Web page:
The luxury hotel that has been gather­ing dust within the Capitol Singapore “heritage lifestyle destination” for the past few years finally has a launch date, with new operator Kempinski at the helm. Originally due to open its doors in 2014, the Patina Capitol Singapore was ready for business in 2015, with staff in place and an opening permit issued in October of that year. It was even signed up to be a member of Leading Hotels of the World (LHW), but disagreements between the two primary shareholders have kept those doors closed until now.

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Occupying part of the old Capitol Theatre, which opened in 1930, and the neighbouring Stamford House, the renamed 157-room Capitol Kempinski Hotel Singapore is now expected to open in September. Kempinski hadn’t put up a website at time of writing, but LHW was still maintaining a fully illustrated site for the hotel under its old name at www.lhw.com.

­Also due to open later this year, just around the corner, five new Raffles Hotel suites will recall that property’s proximity to several other theatres and cinemas. The namesakes of the Alhambra, Diamond, Marlborough, Odeon and Theatre Royal suites were all demolished from the 1960s to 1980s, so it’s good that they are being remembered in this way.

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One name notably absent from the Raffles suites is the Jubilee Theatre, which was demolished in the late 1980s to make way for the expansion of the hotel just before its 1989-91 renovation. The name was recalled in the hotel’s in-house Jubilee Hall theatre from 1991 onwards, but when Raffles reopens after renovations later this year, the theatre will have been sadly replaced by a presumably more lucrative grand-ballroom wedding venue.


Japan delights Snoopy fans, opens Peanuts Hotel in Kobe

Lurking behind an old brick wall in Tokyo’s Roppongi district, in the shadow of Roppongi Hills, is the Snoopy Museum Tokyo. Affiliated with the Charles M Schulz Museum, in California, it opened in April 2016, but will be permanently closed (as originally planned) this September after a series of popular temporary exhibitions.

Over in Kobe, mean­while, the new Peanuts Hotel will start welcoming Snoopy fans on August 1, with reservations opening on July 9. The hotel will have three floors and just 18 rooms, each one themed on a Peanuts comic strip.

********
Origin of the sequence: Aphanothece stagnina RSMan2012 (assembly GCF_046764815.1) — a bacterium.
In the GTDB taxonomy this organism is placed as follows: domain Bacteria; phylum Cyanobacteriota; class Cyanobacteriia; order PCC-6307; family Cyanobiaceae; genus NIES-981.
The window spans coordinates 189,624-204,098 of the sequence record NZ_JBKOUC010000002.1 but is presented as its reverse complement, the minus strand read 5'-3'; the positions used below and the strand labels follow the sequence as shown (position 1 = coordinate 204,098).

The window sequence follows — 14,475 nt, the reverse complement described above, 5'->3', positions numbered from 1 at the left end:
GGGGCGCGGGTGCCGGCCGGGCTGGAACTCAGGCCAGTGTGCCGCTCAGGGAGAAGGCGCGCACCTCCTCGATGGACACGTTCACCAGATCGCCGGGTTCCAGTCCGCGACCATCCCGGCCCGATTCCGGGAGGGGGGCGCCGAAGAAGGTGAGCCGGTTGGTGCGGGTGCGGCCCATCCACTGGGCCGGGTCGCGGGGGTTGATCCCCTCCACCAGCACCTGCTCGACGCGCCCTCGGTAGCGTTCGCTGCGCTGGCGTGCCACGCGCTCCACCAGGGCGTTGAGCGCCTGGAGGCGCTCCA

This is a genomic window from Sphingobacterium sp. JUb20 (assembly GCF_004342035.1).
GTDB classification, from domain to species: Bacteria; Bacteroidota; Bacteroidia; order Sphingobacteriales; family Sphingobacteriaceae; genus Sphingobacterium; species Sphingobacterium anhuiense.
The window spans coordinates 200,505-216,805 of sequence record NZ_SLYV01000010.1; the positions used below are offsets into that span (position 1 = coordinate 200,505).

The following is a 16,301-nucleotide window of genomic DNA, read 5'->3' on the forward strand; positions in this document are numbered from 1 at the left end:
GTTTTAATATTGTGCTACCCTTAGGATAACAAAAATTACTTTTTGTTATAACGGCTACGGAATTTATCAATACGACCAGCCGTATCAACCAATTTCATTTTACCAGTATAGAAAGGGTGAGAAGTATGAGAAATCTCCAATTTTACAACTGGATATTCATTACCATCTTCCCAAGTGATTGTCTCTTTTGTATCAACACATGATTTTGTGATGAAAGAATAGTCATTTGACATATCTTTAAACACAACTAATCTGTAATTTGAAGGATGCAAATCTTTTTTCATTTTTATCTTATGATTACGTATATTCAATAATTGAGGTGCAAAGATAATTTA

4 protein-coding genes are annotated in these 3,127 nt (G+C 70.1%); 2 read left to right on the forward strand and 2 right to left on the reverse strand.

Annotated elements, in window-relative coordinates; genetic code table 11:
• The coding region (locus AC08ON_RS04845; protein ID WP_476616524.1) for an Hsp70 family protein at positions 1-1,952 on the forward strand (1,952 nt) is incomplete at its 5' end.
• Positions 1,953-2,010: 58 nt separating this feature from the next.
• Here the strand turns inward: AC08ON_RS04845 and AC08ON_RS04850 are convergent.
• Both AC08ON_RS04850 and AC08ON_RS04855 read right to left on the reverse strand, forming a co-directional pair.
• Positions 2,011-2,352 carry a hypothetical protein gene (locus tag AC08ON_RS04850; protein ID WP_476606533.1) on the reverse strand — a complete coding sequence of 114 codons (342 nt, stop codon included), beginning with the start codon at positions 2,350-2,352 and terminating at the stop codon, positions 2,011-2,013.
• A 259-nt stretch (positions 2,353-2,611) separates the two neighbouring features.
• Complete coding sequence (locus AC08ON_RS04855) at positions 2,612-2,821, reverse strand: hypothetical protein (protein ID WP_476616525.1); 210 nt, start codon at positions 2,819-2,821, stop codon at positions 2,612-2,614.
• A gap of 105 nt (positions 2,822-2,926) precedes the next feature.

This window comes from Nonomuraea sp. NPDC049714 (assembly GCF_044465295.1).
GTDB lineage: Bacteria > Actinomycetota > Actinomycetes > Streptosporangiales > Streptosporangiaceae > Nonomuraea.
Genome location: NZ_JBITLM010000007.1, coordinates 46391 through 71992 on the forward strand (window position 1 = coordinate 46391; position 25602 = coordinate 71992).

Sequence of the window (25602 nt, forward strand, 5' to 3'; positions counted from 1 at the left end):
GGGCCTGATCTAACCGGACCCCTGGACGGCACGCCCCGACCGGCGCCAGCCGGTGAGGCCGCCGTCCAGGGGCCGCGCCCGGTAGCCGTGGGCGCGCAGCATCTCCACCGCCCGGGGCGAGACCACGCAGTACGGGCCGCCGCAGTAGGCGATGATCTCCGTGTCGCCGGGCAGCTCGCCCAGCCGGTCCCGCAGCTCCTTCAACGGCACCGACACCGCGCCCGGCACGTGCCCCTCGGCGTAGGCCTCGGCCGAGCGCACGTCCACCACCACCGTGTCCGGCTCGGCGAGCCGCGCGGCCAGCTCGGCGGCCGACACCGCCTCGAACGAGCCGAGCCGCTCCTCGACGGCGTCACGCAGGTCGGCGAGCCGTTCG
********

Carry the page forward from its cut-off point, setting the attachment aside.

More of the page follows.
Two for the road – how to make the most of the great American road trip

Heralded by its publisher as “Part pop history and part whimsical memoir in the spirit of National Lampoon’s Vacation”, Richard Ratay’s Don’t Make Me Pull Over!: The Informal History of the Family Road Trip is a lighthearted look at a great American institu­tion. From the opening up of the country by the first interstate highways in the 1950s and the first roadside diners and Holiday Inns, Ratay explains “how the family road trip came to be [and] why those magical journeys that once brought families together – for better and worse – have largely disappeared”.

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Anyone considering a road trip through the United States, with or without family, can find an easy-to-use introduction to 11 classic cross-country drives at roadtripusa.com, a companion website to Road Trip USA: Cross-Country Adventures on America’s Two-Lane Highways, which was published in its eighth edition earlier this year. Don’t Make Me Pull Over! will be published on July 3.


Deal of the week – two nights on Jeju Island, the ‘Hawaii of Korea’

A two-night package to the South Korean island of Jeju is on offer at Connexus Travel, priced from HK$2,370 per person, twin-share. The entry-level hotel is the Hotel Skypark Jeju I in Jeju City, but you can stay at the much nicer Hyatt Regency on the south coast from HK$3,260, although only until the end of this month. For more hotel choices and other information, visit www.connexustravel.com. Prices include flights with Cathay Dragon.